“Black" people being victimised in most of human history makes no sense. Maybe you mean in recent history? As there are indeed evidences to prove that the first man Adam was dark skinned. The word Adam itself means someone from Earth or black mud as stated in the Quran. However that's beside the point, as the matter at hand here is that race is a recent phenomenon and actually has no basis in science or even most of human history.
Where does black begin and where does black end and go into brown and brown into white. Would modern day Arabs be all the same or indeed are they the same as the ancient Arabs. The answer to that is a resounding NO! Racial identity changes every few decades. If we brought the Sahaba and the prophets back to life, some would be considered black in the context it is used today. Prophet Musa was described as having curly hair and brown skin. Would he be considered black? Indeed if most of the Arabs at the time of the prophet were dark skinned, when they called someone white does it mean white in the sense of a European with white skin?

Would an aboriginal in Australia be considered black in Europe? Probably yes. Would that same Aboriginal be considered black in Nigeria, probably not? Also is modern day America the same as ancient native America from say 600 years ago? Would a dark skinned Arab Egyptian be considered black in Uganda? Probably not, would that same Egyptian be considered black in Germany? Probably yes.
In some parts of Russia they refer to people from the Caucus Mountains as being black and they often get attacked and killed by racist skinhead Russians. Are the people from the Caucus mountains black in the sense a Kenyan is black?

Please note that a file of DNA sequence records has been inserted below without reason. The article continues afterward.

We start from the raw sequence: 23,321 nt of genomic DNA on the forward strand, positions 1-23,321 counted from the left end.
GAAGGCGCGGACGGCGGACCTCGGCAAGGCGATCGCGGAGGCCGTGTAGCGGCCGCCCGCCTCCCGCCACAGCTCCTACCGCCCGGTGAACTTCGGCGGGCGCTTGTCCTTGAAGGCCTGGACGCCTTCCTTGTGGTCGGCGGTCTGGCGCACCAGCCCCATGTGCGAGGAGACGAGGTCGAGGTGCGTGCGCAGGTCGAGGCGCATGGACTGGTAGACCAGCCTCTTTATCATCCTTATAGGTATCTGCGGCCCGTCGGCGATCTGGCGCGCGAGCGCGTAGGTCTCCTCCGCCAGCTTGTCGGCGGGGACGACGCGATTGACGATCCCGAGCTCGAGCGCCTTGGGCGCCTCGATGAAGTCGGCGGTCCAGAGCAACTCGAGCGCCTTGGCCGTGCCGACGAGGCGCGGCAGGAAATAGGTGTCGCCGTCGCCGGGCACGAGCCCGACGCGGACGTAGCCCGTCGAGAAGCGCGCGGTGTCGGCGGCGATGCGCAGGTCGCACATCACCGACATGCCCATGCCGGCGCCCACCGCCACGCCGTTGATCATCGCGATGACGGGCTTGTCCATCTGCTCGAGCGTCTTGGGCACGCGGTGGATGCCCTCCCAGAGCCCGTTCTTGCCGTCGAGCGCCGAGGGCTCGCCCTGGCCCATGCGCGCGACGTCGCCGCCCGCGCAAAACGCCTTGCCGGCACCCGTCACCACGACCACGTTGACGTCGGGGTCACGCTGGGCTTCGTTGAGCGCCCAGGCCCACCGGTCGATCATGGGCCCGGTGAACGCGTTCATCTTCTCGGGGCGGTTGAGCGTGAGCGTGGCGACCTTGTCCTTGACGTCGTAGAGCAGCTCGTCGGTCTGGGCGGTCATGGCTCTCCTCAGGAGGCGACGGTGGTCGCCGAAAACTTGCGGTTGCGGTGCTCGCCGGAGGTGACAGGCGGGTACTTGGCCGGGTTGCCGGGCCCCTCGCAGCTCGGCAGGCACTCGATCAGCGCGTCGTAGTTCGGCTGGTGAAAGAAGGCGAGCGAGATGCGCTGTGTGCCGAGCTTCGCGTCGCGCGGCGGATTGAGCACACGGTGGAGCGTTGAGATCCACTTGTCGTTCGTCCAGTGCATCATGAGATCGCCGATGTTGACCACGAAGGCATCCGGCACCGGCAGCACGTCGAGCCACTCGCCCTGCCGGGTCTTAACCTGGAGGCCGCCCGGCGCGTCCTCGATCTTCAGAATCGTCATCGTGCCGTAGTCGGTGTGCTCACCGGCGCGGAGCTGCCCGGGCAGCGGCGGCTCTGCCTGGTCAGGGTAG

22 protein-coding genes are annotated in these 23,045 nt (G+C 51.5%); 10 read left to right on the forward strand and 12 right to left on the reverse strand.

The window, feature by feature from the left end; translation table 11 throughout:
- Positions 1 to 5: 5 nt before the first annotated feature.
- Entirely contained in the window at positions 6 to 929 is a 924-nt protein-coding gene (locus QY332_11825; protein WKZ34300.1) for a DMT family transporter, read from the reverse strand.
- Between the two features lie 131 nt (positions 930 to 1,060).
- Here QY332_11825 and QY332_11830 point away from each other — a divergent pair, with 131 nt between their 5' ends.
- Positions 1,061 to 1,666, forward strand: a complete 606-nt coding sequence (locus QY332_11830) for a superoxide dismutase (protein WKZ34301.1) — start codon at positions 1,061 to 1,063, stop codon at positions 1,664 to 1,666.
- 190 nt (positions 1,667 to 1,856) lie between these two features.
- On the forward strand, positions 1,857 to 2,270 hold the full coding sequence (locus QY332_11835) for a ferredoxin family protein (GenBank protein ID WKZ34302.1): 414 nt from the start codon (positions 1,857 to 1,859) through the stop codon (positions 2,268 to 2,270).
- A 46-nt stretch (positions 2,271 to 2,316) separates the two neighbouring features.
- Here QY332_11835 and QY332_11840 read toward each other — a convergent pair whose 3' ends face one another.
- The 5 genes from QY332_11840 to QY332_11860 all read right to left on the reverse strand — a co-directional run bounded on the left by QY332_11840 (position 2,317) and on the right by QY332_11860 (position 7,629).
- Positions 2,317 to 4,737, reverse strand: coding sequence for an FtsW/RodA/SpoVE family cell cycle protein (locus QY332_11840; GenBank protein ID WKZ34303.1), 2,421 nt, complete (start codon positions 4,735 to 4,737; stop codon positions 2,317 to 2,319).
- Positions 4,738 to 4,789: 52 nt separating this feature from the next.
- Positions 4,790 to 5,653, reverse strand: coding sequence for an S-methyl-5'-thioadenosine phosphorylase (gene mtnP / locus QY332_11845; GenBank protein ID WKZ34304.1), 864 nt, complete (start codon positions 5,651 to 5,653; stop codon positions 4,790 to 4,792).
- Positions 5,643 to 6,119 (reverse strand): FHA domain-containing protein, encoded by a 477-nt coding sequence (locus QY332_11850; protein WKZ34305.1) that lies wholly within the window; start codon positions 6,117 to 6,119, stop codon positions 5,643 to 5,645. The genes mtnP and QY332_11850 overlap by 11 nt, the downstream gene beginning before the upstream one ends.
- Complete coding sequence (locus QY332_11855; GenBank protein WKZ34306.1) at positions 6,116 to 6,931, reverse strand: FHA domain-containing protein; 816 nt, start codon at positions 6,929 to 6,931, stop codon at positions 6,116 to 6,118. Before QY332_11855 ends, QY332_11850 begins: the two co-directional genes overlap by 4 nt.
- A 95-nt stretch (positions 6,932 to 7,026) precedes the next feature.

Do you see where I am getting at? When we discuss race and skin colour too many Muslims get sucked into the fallacy without stepping back and thinking for themselves if it actually makes sense.
Do you know how many ancestors every single modern human has? Well it is in the millions. I can tell you without a shadow of a doubt that you are descended from someone you would consider black, or the blackest of black whatever that might be in your mind, and maybe not even too many generations ago.
Racism should be considered a problem for all of us, as it indeed is, as we all have ancestors of every colour we think we know.
May the blessings of Allah be upon our messenger Muhammad (pbuh) and may Allah bless each and every Muslim. Anything I wrote that was correct was form Allah and anything misleading was from Shaitan.

The Riz said...

You know, I never saw this hadith as racist. The idea that comes into my mind when raisins are mentioned are 'wrinkles' - that is the distinguishing characteristic about them. It seems to me, Allah (swt) knows best, that it is simply talking about a man very advanced in age; meaning, do not turn your back in obedience just because he is a very old man.

But all of this has to do with husn udh-dhun - those people who have a good opinion of the Prophet (pbuh) will see goodness and wisdom in it, those with diseased hearts or preconceptions, will likely have their notions confirmed. And maybe that is how they are in life, always looking to nitpick the worst interpretations of people's words.